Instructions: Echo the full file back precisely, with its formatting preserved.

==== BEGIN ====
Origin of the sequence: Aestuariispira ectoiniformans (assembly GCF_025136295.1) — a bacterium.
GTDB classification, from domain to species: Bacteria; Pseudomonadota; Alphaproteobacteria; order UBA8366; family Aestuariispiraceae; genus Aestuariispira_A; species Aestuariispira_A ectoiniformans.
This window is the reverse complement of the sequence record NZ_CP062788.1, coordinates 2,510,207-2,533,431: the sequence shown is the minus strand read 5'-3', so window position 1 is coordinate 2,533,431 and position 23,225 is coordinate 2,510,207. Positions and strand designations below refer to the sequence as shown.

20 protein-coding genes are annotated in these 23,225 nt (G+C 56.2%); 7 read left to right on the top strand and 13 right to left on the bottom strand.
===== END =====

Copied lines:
Origin of the sequence: Aestuariispira ectoiniformans (assembly GCF_025136295.1) — a bacterium.
GTDB classification, from domain to species: Bacteria; Pseudomonadota; Alphaproteobacteria; order UBA8366; family Aestuariispiraceae; genus Aestuariispira_A; species Aestuariispira_A ectoiniformans.
This window is the reverse complement of the sequence record NZ_CP062788.1, coordinates 2,510,207-2,533,431: the sequence shown is the minus strand read 5'-3', so window position 1 is coordinate 2,533,431 and position 23,225 is coordinate 2,510,207. Positions and strand designations below refer to the sequence as shown.

20 protein-coding genes are annotated in these 23,225 nt (G+C 56.2%); 7 read left to right on the top strand and 13 right to left on the bottom strand.